This mating couple seems to disagree on which way to go.
In the last episode of Bug of the Week we learned about the rock concert in the treetops, the hallmark chorusing of male periodical cicadas. Using paired acoustic organs call tymbals, males produce a variety of calls, one of which assembles males and females of the same species in large aggregations called chorusing centers. Chorusing centers are often located in large trees and clusters of adjacent trees. When guys and gals get eye to eye, the male will use three distinct and different courtship songs to woo his mate. If the lady likes his advances, she will signal her approval by flicking her wings with an audible click. After mating, the female cicada moves to tender young branches to lay eggs. Using a hollow saber-like structure on her abdomen called an ovipositor, the female gouges groves into the woody tissue and lays 20 to 30 eggs in an egg nest. This process may be repeated on several branches and on different plants.
Fecundity is estimated to range from 400 to as many as 600 eggs per female. With an astounding reproductive potential like this, it is easy to see how a single widespread cicada brood might contain tens of billions of cicadas. More than 80 species of woody plants may be used as hosts by egg-laying females, with angiosperms (flowering plants) greatly preferred over gymnosperms (conifers, cycads, Ginkgo, and Gnetales). While the mere presence of adult cicadas poses no threat to humans, the egg-laying behavior of females can damage trees, especially young ones whose canopies are comprised of many tender young shoots. This damage may dramatically change the normal growth habit of the tree. Egg-laying may also weaken branches and cause them to hang down (flag) or snap from the tree. Methods to protect small trees from cicada damage were described in the Bug of the Week episode entitled “Brood II up in Maryland” on May 13, 2013.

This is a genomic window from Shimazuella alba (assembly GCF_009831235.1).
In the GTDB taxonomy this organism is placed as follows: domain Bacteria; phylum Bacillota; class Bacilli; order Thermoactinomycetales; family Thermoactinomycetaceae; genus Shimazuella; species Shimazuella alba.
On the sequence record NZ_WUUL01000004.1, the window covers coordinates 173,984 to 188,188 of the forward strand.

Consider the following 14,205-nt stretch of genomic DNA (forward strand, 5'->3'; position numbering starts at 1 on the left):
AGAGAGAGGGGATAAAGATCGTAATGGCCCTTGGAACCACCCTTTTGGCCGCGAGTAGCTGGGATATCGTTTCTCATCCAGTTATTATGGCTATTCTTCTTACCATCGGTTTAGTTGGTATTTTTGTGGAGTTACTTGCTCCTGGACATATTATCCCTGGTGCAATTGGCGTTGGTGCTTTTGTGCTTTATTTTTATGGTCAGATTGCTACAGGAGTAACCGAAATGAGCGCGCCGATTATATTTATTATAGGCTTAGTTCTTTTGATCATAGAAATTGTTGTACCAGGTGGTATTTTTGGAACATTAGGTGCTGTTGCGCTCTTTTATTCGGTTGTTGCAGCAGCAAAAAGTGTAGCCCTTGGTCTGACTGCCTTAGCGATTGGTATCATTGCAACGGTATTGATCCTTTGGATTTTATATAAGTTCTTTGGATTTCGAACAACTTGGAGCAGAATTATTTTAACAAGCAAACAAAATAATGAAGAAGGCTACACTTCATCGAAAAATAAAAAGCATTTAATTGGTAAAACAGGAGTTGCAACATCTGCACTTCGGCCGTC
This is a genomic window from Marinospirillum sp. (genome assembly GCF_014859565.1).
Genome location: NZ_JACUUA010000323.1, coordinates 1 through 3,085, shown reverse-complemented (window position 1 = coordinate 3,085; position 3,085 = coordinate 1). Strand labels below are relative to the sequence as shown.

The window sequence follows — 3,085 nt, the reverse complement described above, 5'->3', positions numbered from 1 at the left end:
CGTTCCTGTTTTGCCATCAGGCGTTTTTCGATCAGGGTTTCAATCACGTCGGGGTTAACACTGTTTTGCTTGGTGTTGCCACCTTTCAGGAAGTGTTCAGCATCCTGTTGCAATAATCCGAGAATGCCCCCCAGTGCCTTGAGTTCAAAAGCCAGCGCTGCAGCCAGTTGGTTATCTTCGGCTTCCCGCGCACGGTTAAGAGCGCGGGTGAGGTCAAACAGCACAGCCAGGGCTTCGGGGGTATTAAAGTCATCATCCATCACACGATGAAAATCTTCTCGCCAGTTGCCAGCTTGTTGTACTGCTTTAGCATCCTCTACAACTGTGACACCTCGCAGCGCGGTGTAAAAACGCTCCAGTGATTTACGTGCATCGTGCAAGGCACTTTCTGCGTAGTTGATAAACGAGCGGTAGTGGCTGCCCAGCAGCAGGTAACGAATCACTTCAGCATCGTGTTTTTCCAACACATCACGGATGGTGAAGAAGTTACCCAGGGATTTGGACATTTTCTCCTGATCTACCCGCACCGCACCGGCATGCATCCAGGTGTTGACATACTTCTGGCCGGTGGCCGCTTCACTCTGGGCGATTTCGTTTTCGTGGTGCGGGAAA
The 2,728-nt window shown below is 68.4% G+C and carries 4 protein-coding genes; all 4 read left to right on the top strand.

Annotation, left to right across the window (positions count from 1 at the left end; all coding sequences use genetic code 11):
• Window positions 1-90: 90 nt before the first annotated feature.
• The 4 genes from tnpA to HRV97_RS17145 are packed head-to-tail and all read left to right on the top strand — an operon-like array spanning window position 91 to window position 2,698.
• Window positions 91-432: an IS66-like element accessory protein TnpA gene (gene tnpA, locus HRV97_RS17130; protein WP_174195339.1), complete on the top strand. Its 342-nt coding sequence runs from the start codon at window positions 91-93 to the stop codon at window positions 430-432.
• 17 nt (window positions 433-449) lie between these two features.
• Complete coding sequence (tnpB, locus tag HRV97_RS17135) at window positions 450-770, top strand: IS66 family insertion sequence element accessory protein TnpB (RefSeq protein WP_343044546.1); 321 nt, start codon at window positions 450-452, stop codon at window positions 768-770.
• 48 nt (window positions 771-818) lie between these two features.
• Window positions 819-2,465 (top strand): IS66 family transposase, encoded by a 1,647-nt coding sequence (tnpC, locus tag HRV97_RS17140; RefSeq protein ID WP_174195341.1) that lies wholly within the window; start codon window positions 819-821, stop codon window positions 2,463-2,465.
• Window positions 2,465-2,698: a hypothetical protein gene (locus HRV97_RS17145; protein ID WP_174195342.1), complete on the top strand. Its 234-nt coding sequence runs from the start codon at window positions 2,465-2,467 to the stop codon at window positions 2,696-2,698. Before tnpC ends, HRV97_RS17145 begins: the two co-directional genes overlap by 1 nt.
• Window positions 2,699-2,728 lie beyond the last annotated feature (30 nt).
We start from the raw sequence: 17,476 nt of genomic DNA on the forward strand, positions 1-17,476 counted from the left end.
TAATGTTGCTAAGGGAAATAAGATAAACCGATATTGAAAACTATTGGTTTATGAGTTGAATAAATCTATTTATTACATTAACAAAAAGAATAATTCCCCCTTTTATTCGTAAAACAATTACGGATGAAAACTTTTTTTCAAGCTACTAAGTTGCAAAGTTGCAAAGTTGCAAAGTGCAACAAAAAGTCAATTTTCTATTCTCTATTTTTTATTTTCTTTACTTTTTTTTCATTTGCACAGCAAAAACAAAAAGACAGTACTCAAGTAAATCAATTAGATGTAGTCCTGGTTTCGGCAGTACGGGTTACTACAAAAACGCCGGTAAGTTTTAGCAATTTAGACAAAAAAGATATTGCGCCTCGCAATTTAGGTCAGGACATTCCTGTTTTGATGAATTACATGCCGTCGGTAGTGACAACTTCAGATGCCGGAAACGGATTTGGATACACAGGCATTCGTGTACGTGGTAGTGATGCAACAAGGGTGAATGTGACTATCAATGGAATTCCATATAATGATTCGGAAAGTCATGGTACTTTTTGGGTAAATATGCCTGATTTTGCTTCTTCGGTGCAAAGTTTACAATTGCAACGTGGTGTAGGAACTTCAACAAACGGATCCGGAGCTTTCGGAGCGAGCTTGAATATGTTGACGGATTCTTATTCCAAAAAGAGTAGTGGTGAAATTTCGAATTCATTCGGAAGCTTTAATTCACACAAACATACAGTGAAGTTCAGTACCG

With pulsing abdomen, a female cicada injects her brood into slits in a branch through a tubular appendage called the ovipositor.
After incubating for more than a month, eggs hatch and tiny nymphs just a few millimeters long dive to the earth. In a matter of minutes, they burrow into the soil, find a root, and insert their small straw-like proboscis. In addition to feeding on roots of woody plants, herbaceous plants and grasses are also used as sources of nutrition. The low nutrient content of xylem fluid may help explain in part the very long period of juvenile development of cicada nymphs, which is thought to be the longest in the insect world. For the next seventeen years, Brood II cicada nymphs will hunker down underground sipping fluids from xylem tissue and slowly growing larger while they await their return to the sun in 2030.
The wonderful article “The ecology, behavior, and evolution of periodical cicadas” by K. S. Williams and C. Simon and the informative bulletin “Periodical Cicada” by Greg Hoover were used as resources for this episode.
To learn more about periodical cicadas and cicadas in general, please visit the following excellent web sites:
To see the Bug Guy’s attempt to explain cicadas to Jay Leno and Russell Crowe, please visit the following links:
Be sure to watch 'Cicadas and Invaders' on the Science Channel: